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I am not a chemist at all, but I wanted to help someone to get to the solution for the task of calculating the

$\mathrm{p}\ce{H}$ of an aqueous solution of $0.01\:\mathrm{nM}~\ce{KOH}$ in water.

I hope I wasn't providing any wrong answer, and I'd really appreciate if my approach makes sense:

I was thinking that water also has $\ce{{}^{-}OH}$ ions in concentration of $10^{-7}\:\mathrm{M}$ (since $\mathrm{p}\ce{H}=7$)

so the total concentration of OH- after mixing the solution with water would be:

$0.01\:\mathrm{nM} + 10^{-7}\:\mathrm{M} = 10^{-11}\:\mathrm{M} + 10^{-7}\:\mathrm{M} \implies 1.0001 \times 10^{-7}\:\mathrm{M}$

and given that $\mathrm{p}\ce{H} = 14 - \mathrm{p}\ce{OH}$

$\implies 14 - \log(1.0001\times10^{-7})$

$\implies \mathrm{p}\ce{H} \approx 7$

Does this make sense?

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yes, that's right – DavePhD Jun 5 '14 at 1:29
Thanks, I am glad to hear! Has been some time since I had chemistry in high school and couldn't find any example on the internet. Glad that I didn't provide any false information :) – Sebastian Raschka Jun 5 '14 at 1:36
Since this is my first post here on stack chemistry, I am wondering how you guys handle questions like this. Shall I delete it, or can someone just post a "yes" answer that I accept - so that it isn't kept marked as "unanswered". (maybe someone might find this question useful as future reference, maybe it is so trivial that it isn't necessary?) – Sebastian Raschka Jun 5 '14 at 1:43
ok, I added actual answer – DavePhD Jun 5 '14 at 1:54
up vote 7 down vote accepted

Yes, that's right, the concentration of $\ce{{}^{-}OH}$ from dissociation of water will be much greater than the amount added from $0.01\:\mathrm{nM}~\ce{KOH}$.

$0.01\:\mathrm{nM}~\ce{KOH}$ will not significantly the affect $\mathrm{p}\ce{H}$ of water.

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Your result is correct but I don't agree with your method. Your method would fail under certain circumstances. Which circumstances you might ask? When the pH of the solution is actually between 6.8 and 7.2. In these cases, your assumption that water auto-ionizes to create exactly $\ce{[HO^-]} = 1.0\times10^{-7} M $ will have significant figure implications).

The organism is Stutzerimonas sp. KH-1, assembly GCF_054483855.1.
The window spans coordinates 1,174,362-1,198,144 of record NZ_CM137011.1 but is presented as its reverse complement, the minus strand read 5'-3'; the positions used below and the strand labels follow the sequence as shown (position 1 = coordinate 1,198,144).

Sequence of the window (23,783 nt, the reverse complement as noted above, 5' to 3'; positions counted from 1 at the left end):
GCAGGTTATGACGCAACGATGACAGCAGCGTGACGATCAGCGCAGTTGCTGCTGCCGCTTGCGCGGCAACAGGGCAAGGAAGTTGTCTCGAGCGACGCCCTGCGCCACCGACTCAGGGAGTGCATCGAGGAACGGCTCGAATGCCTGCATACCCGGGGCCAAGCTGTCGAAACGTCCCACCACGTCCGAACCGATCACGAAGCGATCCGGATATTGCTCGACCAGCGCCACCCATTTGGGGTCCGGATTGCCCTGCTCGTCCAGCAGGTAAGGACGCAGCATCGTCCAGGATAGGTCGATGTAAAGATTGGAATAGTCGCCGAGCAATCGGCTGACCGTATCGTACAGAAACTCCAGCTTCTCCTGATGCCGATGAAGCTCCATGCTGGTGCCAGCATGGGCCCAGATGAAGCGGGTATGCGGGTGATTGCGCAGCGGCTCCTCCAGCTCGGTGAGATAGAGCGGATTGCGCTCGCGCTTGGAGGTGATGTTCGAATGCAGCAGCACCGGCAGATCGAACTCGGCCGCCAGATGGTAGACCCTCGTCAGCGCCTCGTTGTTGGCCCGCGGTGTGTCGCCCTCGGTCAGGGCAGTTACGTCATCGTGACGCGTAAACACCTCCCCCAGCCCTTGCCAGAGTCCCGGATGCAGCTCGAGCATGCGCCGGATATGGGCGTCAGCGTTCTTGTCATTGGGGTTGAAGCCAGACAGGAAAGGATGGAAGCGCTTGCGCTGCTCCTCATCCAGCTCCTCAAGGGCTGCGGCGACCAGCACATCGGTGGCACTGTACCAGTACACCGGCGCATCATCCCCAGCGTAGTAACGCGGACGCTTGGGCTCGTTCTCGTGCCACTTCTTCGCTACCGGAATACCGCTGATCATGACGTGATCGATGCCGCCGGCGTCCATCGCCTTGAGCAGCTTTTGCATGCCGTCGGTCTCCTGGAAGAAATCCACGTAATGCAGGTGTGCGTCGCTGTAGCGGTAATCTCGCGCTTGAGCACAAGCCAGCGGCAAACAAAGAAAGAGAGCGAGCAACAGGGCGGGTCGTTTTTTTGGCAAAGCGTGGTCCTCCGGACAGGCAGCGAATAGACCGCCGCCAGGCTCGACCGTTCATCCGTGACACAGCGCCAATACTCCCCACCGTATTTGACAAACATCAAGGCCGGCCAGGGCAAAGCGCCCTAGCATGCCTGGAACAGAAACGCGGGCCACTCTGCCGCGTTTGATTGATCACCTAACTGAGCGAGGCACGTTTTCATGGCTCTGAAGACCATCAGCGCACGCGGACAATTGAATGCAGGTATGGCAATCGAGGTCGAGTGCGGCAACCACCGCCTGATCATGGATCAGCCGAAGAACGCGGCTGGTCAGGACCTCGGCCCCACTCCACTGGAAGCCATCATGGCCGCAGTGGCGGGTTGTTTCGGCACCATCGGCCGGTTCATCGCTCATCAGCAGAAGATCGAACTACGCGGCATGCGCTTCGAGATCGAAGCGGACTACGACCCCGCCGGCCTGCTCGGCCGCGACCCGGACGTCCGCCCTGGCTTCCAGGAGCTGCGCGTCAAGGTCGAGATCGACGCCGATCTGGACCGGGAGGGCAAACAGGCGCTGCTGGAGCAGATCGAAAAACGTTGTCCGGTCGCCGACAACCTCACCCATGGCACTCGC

About your assumption:

$\ce{[HO^-]} = 1.0\times10^{-7}$

This is not true when you add any amount of acid or base to water because the addition of either (or both) will disrupt the equilibrium that exists in water (referred to as $\ce{K_{w}}$, the auto-protolysis of water, or the auto-ionization of water):

$\ce{2H_2O <=> HO^- + H_3^+O}$


All you know about your system is that $\ce{[HO^-]_{water} = [H_3^+O]_{water}}$. This is in fact true for any water solution; as we can see from the auto-ionization reaction above, there exists a 1:1 ratio between $\ce{[HO^-]}$ and $\ce{[H_3^+O]}$.

You also know that because $\ce{KOH}$ dissociates completely in water solution, $\ce{[HO^-]_{KOH}} = 1.0 \times 10^{-11} M$

Therefore, the correct way to solve this system would be using $\ce{K_{w}}$. Work below:



Because $\ce{[HO^-]_{water} = [H_3^+O]_{water}}$, we can make this substitution:

Let $x=\ce{[HO^-]_{water} = [H_3^+O]_{water}}$


$\ce{=(x}+\ce{[HO^-]_{KOH})(x)} = 1.0\times10^{-14}$

And you can solve for x from here. Keep in mind what x equals!

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If you post an answer make sure you read it before posting and change it accordingly. I am trying to follow your thoughts, but the post keeps on changing every minute... there were at least three edits the last five minutes. – Martin - マーチン Jun 5 '14 at 2:52
Sorry, I am unfamiliar with the Latex markup here and had to keep refreshing to see the effects of my syntax. – Dissenter Jun 5 '14 at 2:53
You have a preview under your edit window, there you can see how your post will look like. – Martin - マーチン Jun 5 '14 at 2:54
You should also use \times ($\times$) when you want to multiply terms. – LDC3 Jun 5 '14 at 2:55
I never noticed that it changed! You're right; I'll just scroll down next time to see my changes. – Dissenter Jun 5 '14 at 2:55

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